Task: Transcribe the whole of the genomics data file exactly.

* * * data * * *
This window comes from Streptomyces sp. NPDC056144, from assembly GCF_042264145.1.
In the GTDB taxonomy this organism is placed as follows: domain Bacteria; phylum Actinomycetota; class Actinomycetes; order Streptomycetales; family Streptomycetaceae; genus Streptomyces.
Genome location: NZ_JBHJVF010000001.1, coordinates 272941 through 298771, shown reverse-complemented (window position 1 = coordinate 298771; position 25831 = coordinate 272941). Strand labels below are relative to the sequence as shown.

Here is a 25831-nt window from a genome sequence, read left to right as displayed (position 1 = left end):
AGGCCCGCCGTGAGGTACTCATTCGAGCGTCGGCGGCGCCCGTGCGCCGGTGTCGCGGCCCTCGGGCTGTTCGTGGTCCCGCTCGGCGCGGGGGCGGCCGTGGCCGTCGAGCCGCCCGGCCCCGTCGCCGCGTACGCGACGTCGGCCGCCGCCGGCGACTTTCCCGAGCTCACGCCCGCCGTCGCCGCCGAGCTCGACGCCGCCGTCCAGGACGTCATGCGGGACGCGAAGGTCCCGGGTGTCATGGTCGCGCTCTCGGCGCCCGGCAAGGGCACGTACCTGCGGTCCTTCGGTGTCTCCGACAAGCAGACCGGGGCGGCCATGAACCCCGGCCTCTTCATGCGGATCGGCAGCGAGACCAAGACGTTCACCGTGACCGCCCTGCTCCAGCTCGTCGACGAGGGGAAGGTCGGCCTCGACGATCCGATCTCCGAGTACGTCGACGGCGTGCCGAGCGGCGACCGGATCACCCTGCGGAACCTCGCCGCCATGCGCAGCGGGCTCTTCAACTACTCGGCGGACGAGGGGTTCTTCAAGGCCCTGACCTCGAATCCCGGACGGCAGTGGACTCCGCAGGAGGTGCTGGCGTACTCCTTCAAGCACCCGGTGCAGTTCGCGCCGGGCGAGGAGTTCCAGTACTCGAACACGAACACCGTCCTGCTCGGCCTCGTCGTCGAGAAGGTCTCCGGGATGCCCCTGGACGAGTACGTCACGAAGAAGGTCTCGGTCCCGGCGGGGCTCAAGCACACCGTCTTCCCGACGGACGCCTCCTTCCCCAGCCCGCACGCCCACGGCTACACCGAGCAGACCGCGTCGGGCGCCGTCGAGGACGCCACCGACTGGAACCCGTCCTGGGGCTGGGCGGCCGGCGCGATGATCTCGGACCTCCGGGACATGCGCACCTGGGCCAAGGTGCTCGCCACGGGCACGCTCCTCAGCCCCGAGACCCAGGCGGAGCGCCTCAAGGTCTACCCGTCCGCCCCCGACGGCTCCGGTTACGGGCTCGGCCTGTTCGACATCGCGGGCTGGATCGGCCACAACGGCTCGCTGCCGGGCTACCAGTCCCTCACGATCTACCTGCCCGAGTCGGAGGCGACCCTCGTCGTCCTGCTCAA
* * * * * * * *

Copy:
This window comes from Streptomyces sp. NPDC056144, from assembly GCF_042264145.1.
In the GTDB taxonomy this organism is placed as follows: domain Bacteria; phylum Actinomycetota; class Actinomycetes; order Streptomycetales; family Streptomycetaceae; genus Streptomyces.
Genome location: NZ_JBHJVF010000001.1, coordinates 272941 through 298771, shown reverse-complemented (window position 1 = coordinate 298771; position 25831 = coordinate 272941). Strand labels below are relative to the sequence as shown.

Here is a 25831-nt window from a genome sequence, read left to right as displayed (position 1 = left end):
AGGCCCGCCGTGAGGTACTCATTCGAGCGTCGGCGGCGCCCGTGCGCCGGTGTCGCGGCCCTCGGGCTGTTCGTGGTCCCGCTCGGCGCGGGGGCGGCCGTGGCCGTCGAGCCGCCCGGCCCCGTCGCCGCGTACGCGACGTCGGCCGCCGCCGGCGACTTTCCCGAGCTCACGCCCGCCGTCGCCGCCGAGCTCGACGCCGCCGTCCAGGACGTCATGCGGGACGCGAAGGTCCCGGGTGTCATGGTCGCGCTCTCGGCGCCCGGCAAGGGCACGTACCTGCGGTCCTTCGGTGTCTCCGACAAGCAGACCGGGGCGGCCATGAACCCCGGCCTCTTCATGCGGATCGGCAGCGAGACCAAGACGTTCACCGTGACCGCCCTGCTCCAGCTCGTCGACGAGGGGAAGGTCGGCCTCGACGATCCGATCTCCGAGTACGTCGACGGCGTGCCGAGCGGCGACCGGATCACCCTGCGGAACCTCGCCGCCATGCGCAGCGGGCTCTTCAACTACTCGGCGGACGAGGGGTTCTTCAAGGCCCTGACCTCGAATCCCGGACGGCAGTGGACTCCGCAGGAGGTGCTGGCGTACTCCTTCAAGCACCCGGTGCAGTTCGCGCCGGGCGAGGAGTTCCAGTACTCGAACACGAACACCGTCCTGCTCGGCCTCGTCGTCGAGAAGGTCTCCGGGATGCCCCTGGACGAGTACGTCACGAAGAAGGTCTCGGTCCCGGCGGGGCTCAAGCACACCGTCTTCCCGACGGACGCCTCCTTCCCCAGCCCGCACGCCCACGGCTACACCGAGCAGACCGCGTCGGGCGCCGTCGAGGACGCCACCGACTGGAACCCGTCCTGGGGCTGGGCGGCCGGCGCGATGATCTCGGACCTCCGGGACATGCGCACCTGGGCCAAGGTGCTCGCCACGGGCACGCTCCTCAGCCCCGAGACCCAGGCGGAGCGCCTCAAGGTCTACCCGTCCGCCCCCGACGGCTCCGGTTACGGGCTCGGCCTGTTCGACATCGCGGGCTGGATCGGCCACAACGGCTCGCTGCCGGGCTACCAGTCCCTCACGATCTACCTGCCCGAGTCGGAGGCGACCCTCGTCGTCCTGCTCAA